May 11, 2017

What Life Looks Like 3 Years after saying Goodbye to Drugs & Alcohol.

Three short years ago, I was boozed up, strung out, and ready to die.

Today, my life is a very different story.

This may not seem like a big chunk of time to someone who is a moderate or non-drinker, who doesn’t understand what it’s like to be ensnared deep in the bowels of addiction.

But to those of us who know what it is to make an innocent choice to, at some point, do what everyone else is doing by taking a drink or getting high, only to find themselves catapulted forward to a place where all of a sudden, none of their willpower can keep them from that drink or drug, it is a large accomplishment. And it is for you that I share my story.

When drinking and drugs hijack your life the way they did mine, one day sober is an accomplishment.

I’m often in disbelief when I look at my life today and compare it to what life was like just three short years ago. First of all, I never would’ve thought that the level of happiness, connection, and peace I feel on most days was even possible for me. I went through life seeking an answer to my discontent and disconnection. From an early age, my head was a noisy and chaotic place. It incessantly berated me for not being perfect, telling me I was worthless and weak.

These inner narratives were with me from my earliest memory, constantly whispering and telling me how stupid I was and that I must not show any emotion because that was weak. As a child, I was constantly in fear of being rejected, and I was constantly overwhelmed with shame for who I was.

These things fueled my need for escape, which started early with books and progressed to alcohol and then to drugs rapidly. It didn’t happen overnight, but gradually, I found myself unable to say no, and then I found myself prioritizing the party over everything.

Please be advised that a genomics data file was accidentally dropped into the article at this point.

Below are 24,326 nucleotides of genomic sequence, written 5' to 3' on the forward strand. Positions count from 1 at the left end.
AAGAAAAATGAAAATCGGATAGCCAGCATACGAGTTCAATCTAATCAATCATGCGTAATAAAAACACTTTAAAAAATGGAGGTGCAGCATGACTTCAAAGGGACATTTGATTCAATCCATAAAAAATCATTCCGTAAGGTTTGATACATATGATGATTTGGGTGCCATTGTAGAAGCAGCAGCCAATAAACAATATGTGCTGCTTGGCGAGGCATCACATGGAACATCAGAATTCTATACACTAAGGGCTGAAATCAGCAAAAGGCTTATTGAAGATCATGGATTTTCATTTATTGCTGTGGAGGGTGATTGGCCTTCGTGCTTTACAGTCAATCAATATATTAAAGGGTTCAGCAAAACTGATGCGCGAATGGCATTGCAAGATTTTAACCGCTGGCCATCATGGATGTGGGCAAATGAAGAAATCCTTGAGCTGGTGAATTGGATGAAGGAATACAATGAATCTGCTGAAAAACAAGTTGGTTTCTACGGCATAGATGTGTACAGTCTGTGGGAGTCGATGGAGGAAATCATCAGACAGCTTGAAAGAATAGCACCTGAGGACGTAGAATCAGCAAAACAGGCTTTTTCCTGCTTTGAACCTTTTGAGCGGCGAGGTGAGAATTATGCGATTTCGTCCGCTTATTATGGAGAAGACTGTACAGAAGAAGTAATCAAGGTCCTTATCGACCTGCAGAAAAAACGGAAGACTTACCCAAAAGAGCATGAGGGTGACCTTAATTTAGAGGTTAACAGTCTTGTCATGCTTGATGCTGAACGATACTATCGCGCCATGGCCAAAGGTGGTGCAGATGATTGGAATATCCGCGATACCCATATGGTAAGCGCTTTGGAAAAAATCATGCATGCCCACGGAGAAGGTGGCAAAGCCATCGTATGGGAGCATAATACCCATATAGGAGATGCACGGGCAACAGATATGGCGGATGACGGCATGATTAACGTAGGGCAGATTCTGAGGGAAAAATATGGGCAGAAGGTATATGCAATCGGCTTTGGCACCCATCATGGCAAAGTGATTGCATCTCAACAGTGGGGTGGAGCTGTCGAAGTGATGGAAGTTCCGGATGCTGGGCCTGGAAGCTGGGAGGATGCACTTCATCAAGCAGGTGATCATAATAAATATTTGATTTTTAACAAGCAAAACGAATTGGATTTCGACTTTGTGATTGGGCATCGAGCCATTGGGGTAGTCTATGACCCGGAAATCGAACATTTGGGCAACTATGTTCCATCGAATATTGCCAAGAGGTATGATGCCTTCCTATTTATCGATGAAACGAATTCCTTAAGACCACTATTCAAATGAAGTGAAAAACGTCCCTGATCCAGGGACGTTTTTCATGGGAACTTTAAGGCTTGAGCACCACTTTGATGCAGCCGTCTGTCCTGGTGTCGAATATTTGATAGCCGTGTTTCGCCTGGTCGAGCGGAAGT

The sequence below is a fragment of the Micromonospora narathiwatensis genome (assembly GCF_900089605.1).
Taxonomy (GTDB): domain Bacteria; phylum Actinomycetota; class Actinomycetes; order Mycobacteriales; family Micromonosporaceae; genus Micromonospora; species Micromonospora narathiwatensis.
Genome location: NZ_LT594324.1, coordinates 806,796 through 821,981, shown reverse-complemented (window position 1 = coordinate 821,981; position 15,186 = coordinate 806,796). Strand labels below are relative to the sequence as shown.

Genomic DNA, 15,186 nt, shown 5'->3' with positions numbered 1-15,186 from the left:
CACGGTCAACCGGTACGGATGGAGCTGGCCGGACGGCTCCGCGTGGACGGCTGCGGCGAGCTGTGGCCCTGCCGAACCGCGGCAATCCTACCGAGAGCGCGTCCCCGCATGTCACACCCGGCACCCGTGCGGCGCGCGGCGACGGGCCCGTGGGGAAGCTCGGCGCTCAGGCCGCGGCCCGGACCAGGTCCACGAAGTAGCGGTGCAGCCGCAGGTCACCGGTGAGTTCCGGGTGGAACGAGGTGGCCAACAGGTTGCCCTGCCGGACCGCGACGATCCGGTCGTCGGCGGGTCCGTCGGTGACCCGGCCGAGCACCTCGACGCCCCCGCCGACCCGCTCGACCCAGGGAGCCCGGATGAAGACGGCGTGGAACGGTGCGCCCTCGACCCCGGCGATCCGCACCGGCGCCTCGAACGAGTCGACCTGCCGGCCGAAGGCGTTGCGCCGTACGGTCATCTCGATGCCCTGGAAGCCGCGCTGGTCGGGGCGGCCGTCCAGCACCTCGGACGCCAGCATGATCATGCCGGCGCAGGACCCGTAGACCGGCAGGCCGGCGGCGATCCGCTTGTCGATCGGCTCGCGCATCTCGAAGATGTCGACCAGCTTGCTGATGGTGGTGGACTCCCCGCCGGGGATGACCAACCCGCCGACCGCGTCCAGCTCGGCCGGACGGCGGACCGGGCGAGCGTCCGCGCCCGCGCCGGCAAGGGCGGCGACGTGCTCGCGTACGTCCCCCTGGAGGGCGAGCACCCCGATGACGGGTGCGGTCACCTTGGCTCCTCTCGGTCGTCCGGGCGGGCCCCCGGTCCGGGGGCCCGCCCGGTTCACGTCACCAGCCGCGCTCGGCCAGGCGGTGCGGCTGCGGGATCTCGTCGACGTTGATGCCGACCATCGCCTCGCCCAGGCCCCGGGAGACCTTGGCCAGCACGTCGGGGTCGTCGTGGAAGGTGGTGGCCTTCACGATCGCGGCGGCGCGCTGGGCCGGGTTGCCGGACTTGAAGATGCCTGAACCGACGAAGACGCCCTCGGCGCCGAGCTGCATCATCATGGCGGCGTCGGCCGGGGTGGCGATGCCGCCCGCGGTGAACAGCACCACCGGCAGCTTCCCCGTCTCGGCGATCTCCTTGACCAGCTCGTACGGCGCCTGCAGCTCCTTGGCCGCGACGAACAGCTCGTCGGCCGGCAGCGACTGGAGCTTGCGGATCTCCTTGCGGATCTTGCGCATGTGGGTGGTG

I found myself strung out on heroin by 19 years old. The 14 years that followed were a roller coaster of sobering up, relapsing, getting a job, doing well, changing locations, and kicking drugs—only to drink booze heavily, get cancer, deal with anger, and go back to drugs. I accomplished many things in that time too, but nothing seemed to help me feel okay, and that was all I really wanted.

No matter what I did back then, I felt empty, alone, and broken.

In my present life, these feelings are but dusty memories, an echo of a life long gone. Today, I can connect with myself as a scared little girl, and I’ve helped her heal so that we no longer have to create havoc and destruction everywhere we go in order to stay medicated from the pain of life.

Today, I no longer wake up sick in the mornings as my body goes into physical withdrawals from the substances I was forcing into my body almost against my own will just over three years ago. I don’t have to beg, borrow, and steal to keep myself loaded against the pain.

Today, I stand tall and strong—and I show up for other people. I’ve smashed down the walls built so long ago by my pride and my ego—the walls that I thought were going to keep me safe from the pain. What I didn’t know when I built those walls was that they were going to further isolate me from the one thing I actually wanted but didn’t realize I was seeking.